Friday, January 13, 2012

Dancing With My Music

The NYTimes has an article offering the devil's advocate position that yoga does more harm than good. It interviews several teachers and students who have experienced injuries from yoga and concludes that yoga might not be for most people. I could do the same thing by interviewing builders who have gotten into workplace accidents and then asking if hammers are dangerous?

Yoga is a physical tool. The use of it is up to the individual. I find it really bizarre that some people expect yoga to have some Eastern magic in it that shields them from injury, ego, greed, or anything else that people carry with them all the time. Certainly I think yoga is one of the better tools for opening the body and have experienced that personally. But I also love studying healing and matrix energetics. Dr. Richard Bartlett of matrix energetics ridicules yoga from the belief there is some self-existent good. I'm listening to his series in the car and he repeatedly makes fun of Buddhism and chakras, but then clarifies "I don't believe in chakras. I also don't believe in trees. They are constructs."

More and more I'm finding in movement practice my body does somethng. I went to yoga again last night and then went out dancing. Previous night I went to zumba dance class and then went out dancing. Today I had acupuncture and I will probably dance tonight. For dance, I used to be able to dance for hours and I would find my body discovering new contortions and motions. The more I danced, the more free my body became by creating new pathways in the mind.

Getting back into dancing now I find that it takes me about 10-15 minutes to get warmed up creatively. At first my body will bob in a monotonous holding pattern or shift back and forth into some basic moves in my tool kit. And that's when people usually stop dancing either out of getting bored or tired. I find that monotonous holding pattern is the launching pad for breaking out. Similar to when I break through the first 15 minutes swimming in the ocean and then find I can swim for an hour non-stop. The mind gets free and taps into a larger source of potential. Medtation happens the same way for me. There's very little difference between doing 20 minutes and doing 90 minutes because once I pass a certain pre-conditioned threshold, I let go and fall into another larger pool.

I'd like to get back to that point in yoga. When I was in Nicaragua I was doing yoga every morning and I got to a certain point where certain moves that were in the past difficult to hold for a minute, no longer even made me sweat. At that point my body and mind began to play with the movement once I had passed that habituated threshold. I was doing these things with my body that I couldn't have imagined only a month prior to that. And then it becomes real yoga, which is 'educare' from sanskrit of self-education: the body self-teaches the movements it needs. Similar to when I'm dancing, the primordial mind begins to put itself into new postures that unlock tensions. That's why a lot of yoga poses are named after animals, from tapping into that primordial flexibility, or just the natural flexibility of a healthy child's body when it comes into the world. The well-trained yoga teachers (especially the older ones) all emphasize that these movements or asanas are suggestions. The dharma move the body into the direction of self-education b/c that's the only way it really works. Yoga doesn't work b/c I can force myself into a headstand or try to impress and push myself into a bridge pose b/c everyone else is class is doing it.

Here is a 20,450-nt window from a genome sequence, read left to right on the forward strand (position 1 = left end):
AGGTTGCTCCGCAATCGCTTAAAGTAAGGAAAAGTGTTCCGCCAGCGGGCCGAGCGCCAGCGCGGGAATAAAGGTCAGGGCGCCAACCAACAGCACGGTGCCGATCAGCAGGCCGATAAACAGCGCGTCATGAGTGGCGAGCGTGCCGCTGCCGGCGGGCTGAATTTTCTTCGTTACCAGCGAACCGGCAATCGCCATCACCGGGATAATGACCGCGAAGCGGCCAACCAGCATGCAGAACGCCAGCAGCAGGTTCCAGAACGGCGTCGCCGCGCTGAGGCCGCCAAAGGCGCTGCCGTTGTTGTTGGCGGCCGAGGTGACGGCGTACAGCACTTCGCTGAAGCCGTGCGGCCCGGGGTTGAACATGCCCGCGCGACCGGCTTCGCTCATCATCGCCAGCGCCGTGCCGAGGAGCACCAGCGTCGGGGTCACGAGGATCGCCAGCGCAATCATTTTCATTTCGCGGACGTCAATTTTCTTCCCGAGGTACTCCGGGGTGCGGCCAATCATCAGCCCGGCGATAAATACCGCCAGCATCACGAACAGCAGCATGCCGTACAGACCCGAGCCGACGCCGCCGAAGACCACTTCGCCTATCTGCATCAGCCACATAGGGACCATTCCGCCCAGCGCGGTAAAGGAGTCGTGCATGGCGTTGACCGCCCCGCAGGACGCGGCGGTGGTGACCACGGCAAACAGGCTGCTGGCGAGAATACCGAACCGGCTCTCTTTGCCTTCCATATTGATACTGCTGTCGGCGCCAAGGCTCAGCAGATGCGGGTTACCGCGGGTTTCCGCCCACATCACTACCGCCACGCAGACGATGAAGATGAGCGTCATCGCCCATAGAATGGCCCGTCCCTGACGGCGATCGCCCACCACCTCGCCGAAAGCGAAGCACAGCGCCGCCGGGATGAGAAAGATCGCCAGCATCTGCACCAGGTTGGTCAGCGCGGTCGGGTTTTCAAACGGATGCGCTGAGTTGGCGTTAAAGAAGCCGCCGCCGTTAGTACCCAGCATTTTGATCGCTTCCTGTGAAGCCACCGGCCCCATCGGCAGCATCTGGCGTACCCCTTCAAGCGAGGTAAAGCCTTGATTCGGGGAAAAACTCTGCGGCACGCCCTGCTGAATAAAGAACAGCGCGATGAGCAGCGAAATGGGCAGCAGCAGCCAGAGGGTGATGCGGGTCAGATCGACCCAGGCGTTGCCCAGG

I've seen ppl in dance classes hurt themselves b/c everyone else is doing a cool move and they want to do it. But in African and Indian dances the movements are suggestions. The end of each class at Alvin Ailey is freestyle and it's amazing what a flowing body can do once it's warmed up. These are accountants, lawyers, and school teachers in the middle of the urban jungle who can suddenly tap into something yearning to get out. As Wayne Dyer said 'you don't want to die with your music stil in you.' It feels like their internal music is being released in these classes and there is just this joy (usually followed by self-conscious embarrassment that they were so free for a moment)

One day at the end of dance class I found myself freestyling Congolese in perfect synchronicity to the drums. I responded and they responded and it built in this jazz-like flow. And then I ended right when I needed to. I wanted to go on dancing but my body was like 'this is the end of this set.' The drummers read that and ended right on the mark, without me signaling them. They were reading my body and energy and I was reading their rhythms. Looking on was a group of black teenagers and kids cracking jokes. Part of my mind said 'oh no, are they going to make fun of me or laugh at this big guy moving around.' And when I stepped into the circle I said 'fuck it.' I just couldn't be concerned, my focus was on talking to the drums not my fears. When I finished I looked over the teenagers had this grudging respect. I had danced like a free man, something I doubt they were experiencing in their 'back against the wall' sarcasm. My music was flowing out of me.

The obvious chicken and egg question: who was reading who first? Was I initially reading the drums or where they reading me? The dancer answer: who cares?!? The Buddhist answer: when there is no duality there is oneness. There is no first or last read. Buddhist dancer answer: The drummer and dancer continually interacted long before and long after the class. The drums of the heart, pulse, feet, and other percussions flow on and intertwine with external drums.

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